Maximillian Laumeister
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3 Reasons NOT To Use A CDN For Your Website

Using a CDN to cache your website is usually touted as a no-brainer, and for good reason - it can result in big performance improvements and reduced hosting costs. However, what most people won’t tell you is that there are some niche cases where the drawbacks of using a CDN for your website outweigh the benefits.

If your website falls into most of these categories, it may perform better without a CDN:

Your website gets very low traffic

open country road with no cars

If you are running a small website that only gets a few visitors per day, then it is very likely that a CDN could slow down your website rather than speed it up. Most CDNs including CloudFlare use a “pull” model for caching files, meaning that your files will “drop out” of the CDN’s cache after not being requested for a while. Then when the file is finally requested again, the request goes through the CDN server and back to your website’s origin server, adding an extra “hop” and increasing page load time.

If you don’t have enough visitors to keep your files “hot” at all of the CDN’s locations, then the CDN will consistently be serving your visitors cache-misses, making your site slower than not using a CDN at all.

This is one of the advantages that the less common “push” model CDNs have over “pull” CDNs such as CloudFlare. With a “push” CDN, you upload your files directly to the CDN and they never drop out of the cache, so there is no need to run an origin server and there are never any cache misses. However, a drawback of push CDNs is that you usually cannot run any server-side code, and on services that do allow it, your coding environment is very limited. Also, push CDNs tend to be more expensive than pull CDNs.

Your website’s traffic is all from one geographic location

nighttime city skyline with tall buildings

The promise of a CDN is that your files will be cached at PoPs (Points of Presence) all around the world so that they will be accessible quickly by any visitor worldwide. But if you are running a website for a local business, or hosting a portfolio for a contractor who mostly works locally, then it doesn’t matter if your website loads lightning-fast for visitors on the other side of the world. If a visitor in Japan really wants to read your website about New York City flower delivery services, they can wait the extra 2 seconds for your page to arrive through the undersea internet cables (though if you had used a CDN it could have taken longer than that anyway due to a cache miss). Meanwhile your prospective customers will have a fast experience because they are geographically close to your server.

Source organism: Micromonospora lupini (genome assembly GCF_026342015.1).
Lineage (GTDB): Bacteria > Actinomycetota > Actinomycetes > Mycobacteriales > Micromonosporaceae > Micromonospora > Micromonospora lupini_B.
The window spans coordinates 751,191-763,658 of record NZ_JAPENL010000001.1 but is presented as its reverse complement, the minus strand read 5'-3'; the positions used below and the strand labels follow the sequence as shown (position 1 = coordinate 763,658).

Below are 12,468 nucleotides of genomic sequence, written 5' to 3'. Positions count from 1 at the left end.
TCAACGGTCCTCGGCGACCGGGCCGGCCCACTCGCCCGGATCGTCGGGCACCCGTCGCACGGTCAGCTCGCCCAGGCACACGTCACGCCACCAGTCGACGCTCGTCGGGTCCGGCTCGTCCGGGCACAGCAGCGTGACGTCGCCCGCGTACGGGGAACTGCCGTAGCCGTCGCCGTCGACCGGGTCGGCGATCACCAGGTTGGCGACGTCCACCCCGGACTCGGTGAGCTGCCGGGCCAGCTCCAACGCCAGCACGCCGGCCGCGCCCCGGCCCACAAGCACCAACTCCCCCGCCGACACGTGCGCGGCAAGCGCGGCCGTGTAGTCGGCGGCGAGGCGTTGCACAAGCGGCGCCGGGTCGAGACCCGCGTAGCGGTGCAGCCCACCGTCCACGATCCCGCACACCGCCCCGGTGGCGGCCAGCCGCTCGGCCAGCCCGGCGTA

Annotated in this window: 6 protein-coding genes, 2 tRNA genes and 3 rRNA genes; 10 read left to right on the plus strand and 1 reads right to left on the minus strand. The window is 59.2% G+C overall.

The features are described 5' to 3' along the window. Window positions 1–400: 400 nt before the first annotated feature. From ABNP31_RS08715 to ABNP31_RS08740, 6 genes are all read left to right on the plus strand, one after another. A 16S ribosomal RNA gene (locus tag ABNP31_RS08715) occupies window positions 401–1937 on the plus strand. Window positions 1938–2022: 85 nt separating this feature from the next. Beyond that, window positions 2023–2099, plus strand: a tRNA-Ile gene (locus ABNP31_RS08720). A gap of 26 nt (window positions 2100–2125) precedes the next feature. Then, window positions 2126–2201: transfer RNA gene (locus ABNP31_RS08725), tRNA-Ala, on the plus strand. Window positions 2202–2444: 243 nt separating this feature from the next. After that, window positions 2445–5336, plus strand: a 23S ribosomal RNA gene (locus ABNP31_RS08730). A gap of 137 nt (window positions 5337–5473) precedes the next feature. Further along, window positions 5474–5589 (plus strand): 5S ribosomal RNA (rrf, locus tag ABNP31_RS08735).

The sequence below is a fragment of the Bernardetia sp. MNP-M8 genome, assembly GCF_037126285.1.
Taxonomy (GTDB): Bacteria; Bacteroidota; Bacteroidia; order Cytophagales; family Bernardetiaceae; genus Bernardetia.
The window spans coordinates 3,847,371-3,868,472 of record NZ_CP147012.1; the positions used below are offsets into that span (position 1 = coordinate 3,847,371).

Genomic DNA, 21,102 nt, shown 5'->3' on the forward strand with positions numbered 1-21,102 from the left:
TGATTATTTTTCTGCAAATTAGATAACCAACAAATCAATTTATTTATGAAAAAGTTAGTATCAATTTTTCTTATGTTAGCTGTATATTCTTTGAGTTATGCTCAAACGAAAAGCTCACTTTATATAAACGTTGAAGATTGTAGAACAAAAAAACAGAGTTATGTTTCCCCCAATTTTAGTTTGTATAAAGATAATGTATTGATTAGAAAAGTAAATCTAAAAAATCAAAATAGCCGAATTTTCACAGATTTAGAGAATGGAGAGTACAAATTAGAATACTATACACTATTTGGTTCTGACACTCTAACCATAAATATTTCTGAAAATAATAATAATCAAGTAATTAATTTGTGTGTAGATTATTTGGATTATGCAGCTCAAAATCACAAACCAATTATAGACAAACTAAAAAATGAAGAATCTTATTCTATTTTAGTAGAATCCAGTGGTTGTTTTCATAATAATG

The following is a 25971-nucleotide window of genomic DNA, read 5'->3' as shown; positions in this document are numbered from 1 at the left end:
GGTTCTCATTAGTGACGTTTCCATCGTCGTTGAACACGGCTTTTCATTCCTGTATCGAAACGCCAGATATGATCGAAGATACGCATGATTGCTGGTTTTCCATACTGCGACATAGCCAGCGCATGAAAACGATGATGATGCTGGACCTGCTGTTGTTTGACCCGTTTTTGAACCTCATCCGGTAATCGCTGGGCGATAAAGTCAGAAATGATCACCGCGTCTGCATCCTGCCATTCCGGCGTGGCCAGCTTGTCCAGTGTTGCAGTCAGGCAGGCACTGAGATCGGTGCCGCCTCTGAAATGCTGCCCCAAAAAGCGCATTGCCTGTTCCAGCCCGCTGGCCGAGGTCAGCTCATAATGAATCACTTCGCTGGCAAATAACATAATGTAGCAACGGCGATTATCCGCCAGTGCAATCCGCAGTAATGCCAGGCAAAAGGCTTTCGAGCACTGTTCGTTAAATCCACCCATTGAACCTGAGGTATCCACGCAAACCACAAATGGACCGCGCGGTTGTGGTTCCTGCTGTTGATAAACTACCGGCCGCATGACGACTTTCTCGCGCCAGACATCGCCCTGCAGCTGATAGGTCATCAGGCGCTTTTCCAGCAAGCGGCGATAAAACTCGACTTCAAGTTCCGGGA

Your website is already very fast

space shuttle launch

If your website is already very fast for your visitors, then a CDN won’t make it faster. Say that I have a website hosted in San Francisco with customers in California. The server software is running on a premium hosting provider with ample bandwidth, the back-end code is well-optimized, the server uses the latest HTTP protocol, and response times are lower than 200ms.

In this case the site’s web server can serve up files just as fast as a CDN could, or maybe even faster. With respect to geographically local visitors, the only thing that adding a CDN could do is to slow down the site with cache misses. So as long as your customers are predominantly regional it may not make sense to bother integrating a CDN.


Using a CDN to host your website is almost always a good idea. However, there are some niche cases where it doesn’t make as much sense. If your website falls into one or more of these categories, consider whether a CDN would actually be helpful!

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